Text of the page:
Here is an excerpt from a story I’ve been working on (struggling with) recently.      


     The day had been wholly uneventful, as most days are around here. The usuals stopped by of course. Frankie with his lazy eye and a need for “god damned quality lager” even if he only had two bucks and a dead fly in his pockets. Judging by the smell, it was like he took a swim in a brewery, he probably wouldn’t have been able to tell piss from New Castle. And Mich managed to dislodge herself from whatever sleaze infested motel she stayed in the night before. I really wish she’d take better care of herself. It’s hard seeing someone treat their body like a pincushion for every needle out there. I’ve tried talking to her about it but she honestly doesn’t know how to function, a word I would use loosely at this point, if she’s not putting all of her money into her arm. It doesn’t help that I’m less than half her age and trying to lecture her on how to live her life. “ What would a kid like you know about livin’? Now I ain’t gonna hear ‘nother peep outta you ‘bout the way I choose to spend my money and my God given time,” she would always say to me in her hoarse, southern drawl.

     Slowly, the last half dozen or so drunks that littered the bar found their way to the door and became lost to the wind like so many inebriated dandelions. But, lucky me, they left plenty of reminders of today’s visit. Amber liquid glistened up and down the hard oak bar top. I also found a collection of new nicks and chips to commemorate this blistering February day.

     The cleaning worked my arms sore and I had accumulated a line of sweat on my brow by the time I had finished. I tossed the rag into the makeshift laundry bin I have behind the bar and prepared to close up shop for the night. My nightly ritual consists of emptying the already scant funds from the register into my deposit box. The box isn’t pretty to look at but it’s sturdy and gets the job done. The deposit box then goes securely into the backpack that I’ve had since the tenth grade and only after that am I free to lock doors until sunup. This night, however, my routine was intruded upon by a cavalcade of noises that were unmistakably drunk coming from outside the Crescent.

     A rugged man, early forties with unkempt hair and threadbare clothes, stumbled through the door and onto a stool. He smelled like the sea, briny and lonesome. His image brought to mind a down on his luck fisherman who spent most of his time wandering by the docks, peering out over the steely water that he used to call home.It was sort of pitiful, in an “at least I haven’t hit that level of rock bottom” kind of way. I pulled out a glass and filled it with the club specialty. We call it a “specialty” but it’s just Colt 45 with a twist of cherry. Hell, we even call this a club, and it’s just another ratty dive in the middle of smog central.

     Behind the glasses are those felt pads that pass for coasters in bars. I grabbed one and plopped it down in front of the man before setting down his drink. He didn’t move to grab it, just shifted in his seat a bit. I paused a second to see what he’d do next, but when he remained still I went back to cleaning the beer stained mugs and glasses that reeked of vodka. I had hoped to be able to pack up early and, assuming it was still there, return home and contemplate my position in the universe. Or, you know order pizza, whichever seemed more appealing once I got there. But, I suppose it doesn’t hurt to get the cleaning out of the way now and make a couple of bucks before lights out.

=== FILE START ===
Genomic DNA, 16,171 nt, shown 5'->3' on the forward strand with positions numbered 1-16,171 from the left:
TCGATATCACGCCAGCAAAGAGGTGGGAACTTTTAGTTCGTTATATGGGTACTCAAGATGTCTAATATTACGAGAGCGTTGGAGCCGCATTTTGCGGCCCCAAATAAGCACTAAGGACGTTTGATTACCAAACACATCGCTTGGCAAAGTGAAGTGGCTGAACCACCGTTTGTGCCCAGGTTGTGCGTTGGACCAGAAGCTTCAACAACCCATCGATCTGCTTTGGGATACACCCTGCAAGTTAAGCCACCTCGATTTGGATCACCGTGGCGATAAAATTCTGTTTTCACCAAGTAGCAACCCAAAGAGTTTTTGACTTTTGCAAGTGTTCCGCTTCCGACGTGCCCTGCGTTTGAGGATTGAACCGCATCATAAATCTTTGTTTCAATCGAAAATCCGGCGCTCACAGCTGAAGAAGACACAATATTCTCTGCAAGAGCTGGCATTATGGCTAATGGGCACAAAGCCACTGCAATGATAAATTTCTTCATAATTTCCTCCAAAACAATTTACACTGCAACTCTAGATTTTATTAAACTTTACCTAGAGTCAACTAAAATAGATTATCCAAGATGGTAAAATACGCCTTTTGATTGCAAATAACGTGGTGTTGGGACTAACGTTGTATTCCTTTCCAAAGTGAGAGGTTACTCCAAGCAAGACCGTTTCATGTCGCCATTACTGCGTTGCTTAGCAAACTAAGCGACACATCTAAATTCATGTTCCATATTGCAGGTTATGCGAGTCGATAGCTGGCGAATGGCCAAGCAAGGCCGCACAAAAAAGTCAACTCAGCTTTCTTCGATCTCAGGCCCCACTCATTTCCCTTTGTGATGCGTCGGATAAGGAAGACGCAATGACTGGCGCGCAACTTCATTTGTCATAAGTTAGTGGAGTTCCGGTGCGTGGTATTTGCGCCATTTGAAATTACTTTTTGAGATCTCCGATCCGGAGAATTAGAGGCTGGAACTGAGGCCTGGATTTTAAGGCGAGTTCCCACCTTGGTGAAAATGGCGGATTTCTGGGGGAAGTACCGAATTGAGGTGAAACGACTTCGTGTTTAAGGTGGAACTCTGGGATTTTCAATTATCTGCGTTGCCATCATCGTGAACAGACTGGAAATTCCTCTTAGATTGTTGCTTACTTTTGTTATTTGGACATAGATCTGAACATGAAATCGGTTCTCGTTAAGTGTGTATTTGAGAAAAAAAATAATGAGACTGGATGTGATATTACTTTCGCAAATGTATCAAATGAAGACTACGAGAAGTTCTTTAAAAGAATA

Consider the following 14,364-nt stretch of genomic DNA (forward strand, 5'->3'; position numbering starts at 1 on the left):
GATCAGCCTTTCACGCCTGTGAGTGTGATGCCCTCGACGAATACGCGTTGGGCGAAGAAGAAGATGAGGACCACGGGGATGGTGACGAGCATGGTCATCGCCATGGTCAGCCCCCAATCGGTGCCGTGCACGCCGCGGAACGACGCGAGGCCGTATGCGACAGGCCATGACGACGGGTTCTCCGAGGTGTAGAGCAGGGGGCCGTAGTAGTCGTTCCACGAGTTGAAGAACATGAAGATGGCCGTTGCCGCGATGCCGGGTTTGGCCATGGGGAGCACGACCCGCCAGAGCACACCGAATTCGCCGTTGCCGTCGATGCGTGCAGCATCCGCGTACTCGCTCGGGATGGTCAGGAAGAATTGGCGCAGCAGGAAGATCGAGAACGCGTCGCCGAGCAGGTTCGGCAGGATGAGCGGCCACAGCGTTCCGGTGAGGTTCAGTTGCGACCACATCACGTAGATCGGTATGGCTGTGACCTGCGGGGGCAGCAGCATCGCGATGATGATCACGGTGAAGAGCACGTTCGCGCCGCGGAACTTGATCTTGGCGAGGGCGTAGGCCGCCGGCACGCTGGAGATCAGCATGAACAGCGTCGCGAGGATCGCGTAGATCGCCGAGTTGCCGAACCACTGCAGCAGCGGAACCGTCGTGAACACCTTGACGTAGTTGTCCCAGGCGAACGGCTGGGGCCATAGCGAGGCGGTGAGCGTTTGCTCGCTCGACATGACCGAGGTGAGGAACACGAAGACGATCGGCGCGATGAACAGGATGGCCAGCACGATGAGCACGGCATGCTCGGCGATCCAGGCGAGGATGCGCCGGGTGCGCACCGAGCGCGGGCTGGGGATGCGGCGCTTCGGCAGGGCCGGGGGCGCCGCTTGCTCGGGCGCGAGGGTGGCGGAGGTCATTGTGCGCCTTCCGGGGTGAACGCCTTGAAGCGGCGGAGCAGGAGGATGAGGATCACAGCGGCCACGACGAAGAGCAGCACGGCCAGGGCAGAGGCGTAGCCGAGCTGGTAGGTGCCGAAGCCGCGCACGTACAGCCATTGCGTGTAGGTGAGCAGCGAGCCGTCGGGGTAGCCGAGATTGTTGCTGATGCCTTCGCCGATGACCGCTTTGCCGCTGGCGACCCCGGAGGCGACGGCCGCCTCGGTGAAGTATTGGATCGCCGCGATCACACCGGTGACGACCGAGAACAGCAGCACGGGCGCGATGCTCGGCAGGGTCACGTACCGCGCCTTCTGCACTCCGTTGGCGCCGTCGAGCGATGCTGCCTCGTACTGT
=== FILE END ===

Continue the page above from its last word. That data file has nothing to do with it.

The radio sputtered in the corner, making it sound like The McCoys were playing around a bonfire. Between the static cracks, I could just make out that “Hang on Sloopy” is what the DJ had queued up for our late night pleasure. There’s something about 60s rock that gives me this internal serenity, this stillness that other music just can’t deliver. I started to lazily sway side to side, like the flame of a candle might flutter in disrupted calm, behind the bar. I let my eyes close, and for the briefest of moments, allowed myself to feel at peace with the world around me. This, of course, did not last.


3 thoughts on “Excerpt-Club Crescent

  1. When I can’t flush out a story I put it aside and read or go out. You know just do something else for a while. If that don’t work I may just put it away and work on something else. I think this is a good start here. Maybe you wont struggle so much if you give your reader more information about the main character. What does she or he look like? What is she/he wearing? maybe making a list of info about this character will help, you don’t have to put all of it into your story but it may help you to find the next phase of the story. Good luck and keep writing.

    Liked by 1 person

    1. Thanks for the advice! I have started keeping info sheets on the people and places in my stories. They are helpful when wanting to sprinkle exposition into the story without overloading the reader. Your input is appreciated.

      Liked by 1 person

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